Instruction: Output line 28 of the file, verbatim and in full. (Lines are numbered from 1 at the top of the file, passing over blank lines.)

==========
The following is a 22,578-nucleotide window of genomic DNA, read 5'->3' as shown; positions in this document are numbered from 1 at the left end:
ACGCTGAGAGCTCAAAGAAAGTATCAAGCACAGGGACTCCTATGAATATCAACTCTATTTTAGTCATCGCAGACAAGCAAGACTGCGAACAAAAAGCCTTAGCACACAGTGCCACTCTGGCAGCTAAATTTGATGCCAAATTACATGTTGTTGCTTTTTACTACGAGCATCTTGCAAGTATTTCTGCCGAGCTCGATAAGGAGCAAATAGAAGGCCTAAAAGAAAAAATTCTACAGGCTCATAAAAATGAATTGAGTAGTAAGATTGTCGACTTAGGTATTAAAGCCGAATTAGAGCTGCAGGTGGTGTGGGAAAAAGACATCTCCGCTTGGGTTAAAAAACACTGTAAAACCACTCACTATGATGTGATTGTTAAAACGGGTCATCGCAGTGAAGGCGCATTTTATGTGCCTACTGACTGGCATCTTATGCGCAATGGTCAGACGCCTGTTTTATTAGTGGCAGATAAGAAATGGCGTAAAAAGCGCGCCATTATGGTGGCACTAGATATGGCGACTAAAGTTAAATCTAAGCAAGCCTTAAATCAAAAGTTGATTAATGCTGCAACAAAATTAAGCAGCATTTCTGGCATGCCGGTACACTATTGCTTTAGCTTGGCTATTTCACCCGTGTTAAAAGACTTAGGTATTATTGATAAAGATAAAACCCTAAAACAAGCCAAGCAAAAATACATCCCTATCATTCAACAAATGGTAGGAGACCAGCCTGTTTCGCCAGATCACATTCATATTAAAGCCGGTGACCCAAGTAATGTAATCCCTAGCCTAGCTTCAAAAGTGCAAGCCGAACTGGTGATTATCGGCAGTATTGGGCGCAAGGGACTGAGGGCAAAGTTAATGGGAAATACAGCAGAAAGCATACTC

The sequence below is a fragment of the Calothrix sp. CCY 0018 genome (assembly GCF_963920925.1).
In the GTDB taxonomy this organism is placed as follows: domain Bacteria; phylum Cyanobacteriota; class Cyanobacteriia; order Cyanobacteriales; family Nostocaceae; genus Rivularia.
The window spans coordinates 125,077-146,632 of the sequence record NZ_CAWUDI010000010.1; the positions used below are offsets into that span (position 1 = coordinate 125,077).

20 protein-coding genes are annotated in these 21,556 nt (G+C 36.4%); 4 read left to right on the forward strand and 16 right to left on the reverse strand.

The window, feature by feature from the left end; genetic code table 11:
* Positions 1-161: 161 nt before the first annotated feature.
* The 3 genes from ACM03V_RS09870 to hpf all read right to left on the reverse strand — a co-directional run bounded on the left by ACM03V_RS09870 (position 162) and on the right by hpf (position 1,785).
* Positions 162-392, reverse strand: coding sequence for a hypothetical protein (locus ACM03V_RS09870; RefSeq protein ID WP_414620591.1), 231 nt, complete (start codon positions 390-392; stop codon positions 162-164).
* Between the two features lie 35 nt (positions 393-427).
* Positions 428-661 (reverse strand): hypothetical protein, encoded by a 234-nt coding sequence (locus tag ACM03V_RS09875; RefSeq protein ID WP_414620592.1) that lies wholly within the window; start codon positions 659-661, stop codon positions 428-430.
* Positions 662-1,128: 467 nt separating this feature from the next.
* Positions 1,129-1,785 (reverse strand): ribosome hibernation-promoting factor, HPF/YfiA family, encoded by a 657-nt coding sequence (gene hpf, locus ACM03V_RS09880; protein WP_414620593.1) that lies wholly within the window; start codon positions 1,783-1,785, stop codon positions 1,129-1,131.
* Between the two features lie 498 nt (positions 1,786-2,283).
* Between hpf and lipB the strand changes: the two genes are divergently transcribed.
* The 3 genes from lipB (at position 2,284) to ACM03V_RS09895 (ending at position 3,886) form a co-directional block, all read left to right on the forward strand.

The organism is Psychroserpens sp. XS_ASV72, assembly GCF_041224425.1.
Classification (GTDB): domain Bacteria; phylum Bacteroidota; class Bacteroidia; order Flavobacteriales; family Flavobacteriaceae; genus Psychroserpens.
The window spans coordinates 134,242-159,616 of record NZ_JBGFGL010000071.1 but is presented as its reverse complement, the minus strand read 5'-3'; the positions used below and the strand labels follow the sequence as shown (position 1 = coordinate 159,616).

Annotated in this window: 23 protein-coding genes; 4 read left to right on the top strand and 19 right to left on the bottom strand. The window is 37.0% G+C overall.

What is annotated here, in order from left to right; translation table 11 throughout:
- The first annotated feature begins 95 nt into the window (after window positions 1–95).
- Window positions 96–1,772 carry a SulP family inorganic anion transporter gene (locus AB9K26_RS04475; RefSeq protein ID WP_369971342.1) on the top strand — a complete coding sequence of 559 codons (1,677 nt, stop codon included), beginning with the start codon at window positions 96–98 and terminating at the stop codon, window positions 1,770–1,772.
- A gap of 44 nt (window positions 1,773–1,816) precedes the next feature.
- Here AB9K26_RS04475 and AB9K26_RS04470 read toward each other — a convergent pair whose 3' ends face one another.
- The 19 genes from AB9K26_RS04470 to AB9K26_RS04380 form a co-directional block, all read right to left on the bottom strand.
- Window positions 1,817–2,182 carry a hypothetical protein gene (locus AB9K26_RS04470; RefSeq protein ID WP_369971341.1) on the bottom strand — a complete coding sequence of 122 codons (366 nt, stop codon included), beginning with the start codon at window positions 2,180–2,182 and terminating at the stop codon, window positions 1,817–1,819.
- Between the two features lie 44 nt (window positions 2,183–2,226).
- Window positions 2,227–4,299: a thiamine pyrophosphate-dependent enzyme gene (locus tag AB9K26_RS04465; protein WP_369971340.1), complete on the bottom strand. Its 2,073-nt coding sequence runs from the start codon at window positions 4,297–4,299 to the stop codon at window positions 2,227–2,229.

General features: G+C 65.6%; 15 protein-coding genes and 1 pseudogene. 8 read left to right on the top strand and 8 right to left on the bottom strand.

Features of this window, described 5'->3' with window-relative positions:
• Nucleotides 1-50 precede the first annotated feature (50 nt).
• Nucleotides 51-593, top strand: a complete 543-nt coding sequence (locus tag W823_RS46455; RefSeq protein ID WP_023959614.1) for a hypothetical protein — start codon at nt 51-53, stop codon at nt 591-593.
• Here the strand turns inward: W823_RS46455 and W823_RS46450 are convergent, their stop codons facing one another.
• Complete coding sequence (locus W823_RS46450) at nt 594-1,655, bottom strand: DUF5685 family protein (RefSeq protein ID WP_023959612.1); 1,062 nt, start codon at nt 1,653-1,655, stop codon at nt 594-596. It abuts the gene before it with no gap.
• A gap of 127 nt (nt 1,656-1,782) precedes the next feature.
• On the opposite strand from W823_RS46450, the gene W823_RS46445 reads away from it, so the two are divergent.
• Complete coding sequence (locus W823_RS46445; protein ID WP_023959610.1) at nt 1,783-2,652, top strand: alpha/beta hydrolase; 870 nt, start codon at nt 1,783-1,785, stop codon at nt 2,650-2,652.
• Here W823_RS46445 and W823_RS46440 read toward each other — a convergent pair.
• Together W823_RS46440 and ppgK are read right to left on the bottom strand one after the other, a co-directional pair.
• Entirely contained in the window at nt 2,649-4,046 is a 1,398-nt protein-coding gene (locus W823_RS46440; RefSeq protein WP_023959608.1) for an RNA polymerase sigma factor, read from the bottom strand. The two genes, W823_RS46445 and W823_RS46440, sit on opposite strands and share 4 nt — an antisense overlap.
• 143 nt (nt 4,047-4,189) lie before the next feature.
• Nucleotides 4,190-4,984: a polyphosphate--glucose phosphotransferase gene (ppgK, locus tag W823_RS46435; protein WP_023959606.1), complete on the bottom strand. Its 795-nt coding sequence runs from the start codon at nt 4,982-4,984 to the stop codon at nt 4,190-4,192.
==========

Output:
- Window positions 1,817–2,182 carry a hypothetical protein gene (locus AB9K26_RS04470; RefSeq protein ID WP_369971341.1) on the bottom strand — a complete coding sequence of 122 codons (366 nt, stop codon included), beginning with the start codon at window positions 2,180–2,182 and terminating at the stop codon, window positions 1,817–1,819.